Guest blog by Matt Williams, Orangutan Tropical Peatland Project  

In my previous blog, I examined the vast amounts of carbon stored beneath the peat-swamp forests of Indonesia, in southeast Asia. Today I’m going to look at the threats facing these forests, in particular the backwards and perverted conversion of these forests to oil palm. 

This conversion is the number one cause of deforestation in Indonesia, and indeed in countries across Southeast Asia. Research released in 2013 showed that 3.5 million hectares of rainforest had been converted to oil palm in Malaysia, Indonesia and Papua New Guinea. In 2013 Greenpeace also calculated that from 2009-11 oil palm was the number one cause of deforestation in Indonesia, including in the province of Central Kalimantan, where I live and work.

Palm oil goes into a huge range of everyday products, from biscuits to chocolate to cosmetics and toiletries. It’s hard to avoid it when you pop into the supermarket to pick up some food for that evening or lunch the next day.

  Photo: Matt Adam Williams

But, if the taste of orangutan doesn’t stick in your throat enough when you’re chowing down on a bar of chocolate, there’s a far worse, far darker secret to this story. Palm oil is a biofuel, a so-called green fuel that’s used to replace petrol. The assumption is that because it comes from fast-growing plants, all the emissions it releases are quickly recaptured.

But, there are two big problems with this. First, when rainforests are cleared and burned, huge amounts of carbon dioxide and methane are released. Second, if agriculture and food production make way for oil palm, then that food production has to move elsewhere, and that can cause deforestation somewhere else, resulting in even more emissions.

But rather like the flat-earth mindset of many centuries ago, the European legislation that drives the use of palm oil simply pretends that those emissions don’t exist. In fact, if all the emissions palm oil causes are honestly accounted for, it can actually be more polluting than the petrol it’s supposed to replace. So not only is it causing deforestation, but it’s adding to, rather than easing, the problem of climate change. And, even more perversely, as climate change gets worse rainforests are more susceptible to natural fires.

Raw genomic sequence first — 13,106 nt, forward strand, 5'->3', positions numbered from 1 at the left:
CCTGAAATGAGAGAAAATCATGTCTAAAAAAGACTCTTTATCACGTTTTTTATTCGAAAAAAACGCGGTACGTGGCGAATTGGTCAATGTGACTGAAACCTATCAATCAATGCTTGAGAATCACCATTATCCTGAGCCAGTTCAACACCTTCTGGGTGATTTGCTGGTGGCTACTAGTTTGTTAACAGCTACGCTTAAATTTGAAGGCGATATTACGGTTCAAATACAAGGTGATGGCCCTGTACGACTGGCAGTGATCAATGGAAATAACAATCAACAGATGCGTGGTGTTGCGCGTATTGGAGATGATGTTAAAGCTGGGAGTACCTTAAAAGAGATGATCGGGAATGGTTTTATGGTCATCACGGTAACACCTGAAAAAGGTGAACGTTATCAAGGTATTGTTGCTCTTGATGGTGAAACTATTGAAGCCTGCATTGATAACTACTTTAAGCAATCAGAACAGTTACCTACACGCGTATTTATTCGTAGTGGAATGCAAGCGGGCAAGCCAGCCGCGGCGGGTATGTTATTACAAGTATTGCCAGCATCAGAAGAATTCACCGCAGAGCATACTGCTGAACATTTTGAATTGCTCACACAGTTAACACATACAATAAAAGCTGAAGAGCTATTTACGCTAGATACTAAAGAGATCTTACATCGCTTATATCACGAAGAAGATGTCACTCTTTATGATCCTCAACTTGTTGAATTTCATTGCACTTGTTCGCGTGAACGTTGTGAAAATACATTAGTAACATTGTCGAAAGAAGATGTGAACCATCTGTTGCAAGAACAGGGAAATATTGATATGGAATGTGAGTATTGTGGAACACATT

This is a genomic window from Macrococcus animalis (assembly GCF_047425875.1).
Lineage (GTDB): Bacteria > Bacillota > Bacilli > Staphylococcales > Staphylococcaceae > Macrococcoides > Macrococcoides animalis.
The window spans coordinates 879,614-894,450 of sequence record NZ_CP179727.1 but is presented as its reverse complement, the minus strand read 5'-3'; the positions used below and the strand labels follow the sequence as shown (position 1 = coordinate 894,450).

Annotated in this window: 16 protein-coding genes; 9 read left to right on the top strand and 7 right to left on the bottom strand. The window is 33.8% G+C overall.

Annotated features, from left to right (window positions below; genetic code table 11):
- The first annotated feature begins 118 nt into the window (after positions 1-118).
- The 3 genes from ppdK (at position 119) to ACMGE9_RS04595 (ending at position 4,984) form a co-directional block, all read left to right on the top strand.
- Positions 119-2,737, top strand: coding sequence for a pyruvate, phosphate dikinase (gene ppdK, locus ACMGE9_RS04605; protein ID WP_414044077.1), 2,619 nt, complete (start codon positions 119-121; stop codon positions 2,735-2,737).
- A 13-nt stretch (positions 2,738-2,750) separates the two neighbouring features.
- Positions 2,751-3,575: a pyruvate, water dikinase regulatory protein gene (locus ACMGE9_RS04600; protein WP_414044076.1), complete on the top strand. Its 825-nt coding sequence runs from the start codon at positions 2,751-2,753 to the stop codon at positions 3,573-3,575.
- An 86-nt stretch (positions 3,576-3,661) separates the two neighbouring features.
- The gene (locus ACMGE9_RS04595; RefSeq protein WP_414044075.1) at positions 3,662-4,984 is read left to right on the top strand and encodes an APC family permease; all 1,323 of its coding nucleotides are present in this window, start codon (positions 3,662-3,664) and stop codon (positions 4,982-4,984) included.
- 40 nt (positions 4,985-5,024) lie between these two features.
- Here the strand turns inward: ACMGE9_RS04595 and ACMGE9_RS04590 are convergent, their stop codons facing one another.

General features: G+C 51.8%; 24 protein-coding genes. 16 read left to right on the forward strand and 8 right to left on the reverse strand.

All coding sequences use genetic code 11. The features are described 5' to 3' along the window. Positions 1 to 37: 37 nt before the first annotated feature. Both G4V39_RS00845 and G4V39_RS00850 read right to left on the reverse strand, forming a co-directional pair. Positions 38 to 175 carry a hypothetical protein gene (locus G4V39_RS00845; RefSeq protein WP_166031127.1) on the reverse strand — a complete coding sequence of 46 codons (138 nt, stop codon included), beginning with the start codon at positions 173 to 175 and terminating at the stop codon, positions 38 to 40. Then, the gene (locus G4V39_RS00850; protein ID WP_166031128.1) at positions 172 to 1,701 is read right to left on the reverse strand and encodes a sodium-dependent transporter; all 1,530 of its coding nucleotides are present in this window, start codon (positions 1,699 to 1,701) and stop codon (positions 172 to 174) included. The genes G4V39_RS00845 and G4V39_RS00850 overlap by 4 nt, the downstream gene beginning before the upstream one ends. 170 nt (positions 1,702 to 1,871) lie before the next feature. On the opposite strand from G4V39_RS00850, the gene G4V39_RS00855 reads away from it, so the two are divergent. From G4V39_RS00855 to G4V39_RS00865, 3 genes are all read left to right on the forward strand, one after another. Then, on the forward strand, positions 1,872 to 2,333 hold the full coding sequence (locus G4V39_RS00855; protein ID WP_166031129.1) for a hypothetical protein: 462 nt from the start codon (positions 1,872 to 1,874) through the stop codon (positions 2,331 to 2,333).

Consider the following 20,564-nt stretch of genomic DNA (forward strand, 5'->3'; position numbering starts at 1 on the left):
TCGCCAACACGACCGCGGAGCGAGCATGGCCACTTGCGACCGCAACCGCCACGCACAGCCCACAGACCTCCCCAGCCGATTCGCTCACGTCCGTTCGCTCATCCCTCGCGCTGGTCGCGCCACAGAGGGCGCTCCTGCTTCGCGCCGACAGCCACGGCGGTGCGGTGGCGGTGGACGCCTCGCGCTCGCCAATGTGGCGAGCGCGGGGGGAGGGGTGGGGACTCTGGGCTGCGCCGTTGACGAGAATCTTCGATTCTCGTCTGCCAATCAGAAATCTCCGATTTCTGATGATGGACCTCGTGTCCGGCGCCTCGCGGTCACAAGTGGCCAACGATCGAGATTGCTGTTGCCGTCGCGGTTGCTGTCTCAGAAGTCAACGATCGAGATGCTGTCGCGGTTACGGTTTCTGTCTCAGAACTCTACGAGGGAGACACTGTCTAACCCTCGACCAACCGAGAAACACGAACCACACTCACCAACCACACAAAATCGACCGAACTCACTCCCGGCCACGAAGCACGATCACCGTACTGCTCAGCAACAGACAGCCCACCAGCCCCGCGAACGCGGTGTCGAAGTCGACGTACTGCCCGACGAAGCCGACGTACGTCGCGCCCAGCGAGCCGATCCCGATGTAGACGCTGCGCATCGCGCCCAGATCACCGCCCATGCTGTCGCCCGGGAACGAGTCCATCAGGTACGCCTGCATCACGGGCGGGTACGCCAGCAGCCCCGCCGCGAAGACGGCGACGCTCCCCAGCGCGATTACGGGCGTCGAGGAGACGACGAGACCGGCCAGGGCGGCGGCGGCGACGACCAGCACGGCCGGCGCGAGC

European Union legislation (the Renewable Energy Directive) obliges member states like the UK to meet targets for a certain percentage of vehicle fuel to come from renewable sources, which currently include a huge amount of biofuels.  Under the EU legislation, the UK has its own target for including biofuels in our engines by blending it with regular petrol, so palm oil could be entering your tank every time you fill up. Yet estimates suggest that using biofuels could be the equivalent of putting up to an extra 26 million cars on the roads of the EU between now and 2020.

Until recently it wasn’t known how much palm oil was contributing to the EU’s biofuels market. But new research commissioned by Friends of the Earth shows a massive growth in both the overall amount and the proportion of biofuels coming from palm oil. EU use of palm oil as a biofuels grew by 365% from 2006-12, taking the proportion of biodiesel made from palm oil from one tenth to one fifth, far larger than previously assumed. This means that palm oil-driven deforestation is driven both by the food and cosmetic products markets, but also in no small part by the vehicle fuel market in Europe.

Therefore there’s increasing pressure on rainforests like Sabangau, where I’m based. Even protected forests could be taken out of protected status and designated for conversion. A presidential moratorium on concessions on peatland that’s over a certain depth is regularly ignored and flouted, and illegal fires are often set to clear land for conversion to oil palm.

This issue has so many intersecting actors and drivers it can be difficult to know where to start – it’s a ‘wicked problem’ as the experts would say. It’s therefore crucial to lend your support to campaigns and projects like those of the RSPB and the Orangutan Tropical Peatland Project, whose on-the-ground work is making a difference to places like the Harapan and the Sabangau rainforests, on the front line of advancing wave oil palm.

And when you're buying biscuits, chocolate, cosmetics, even petrol - check for palm oil and use your purchasing power to help retailers make better choices.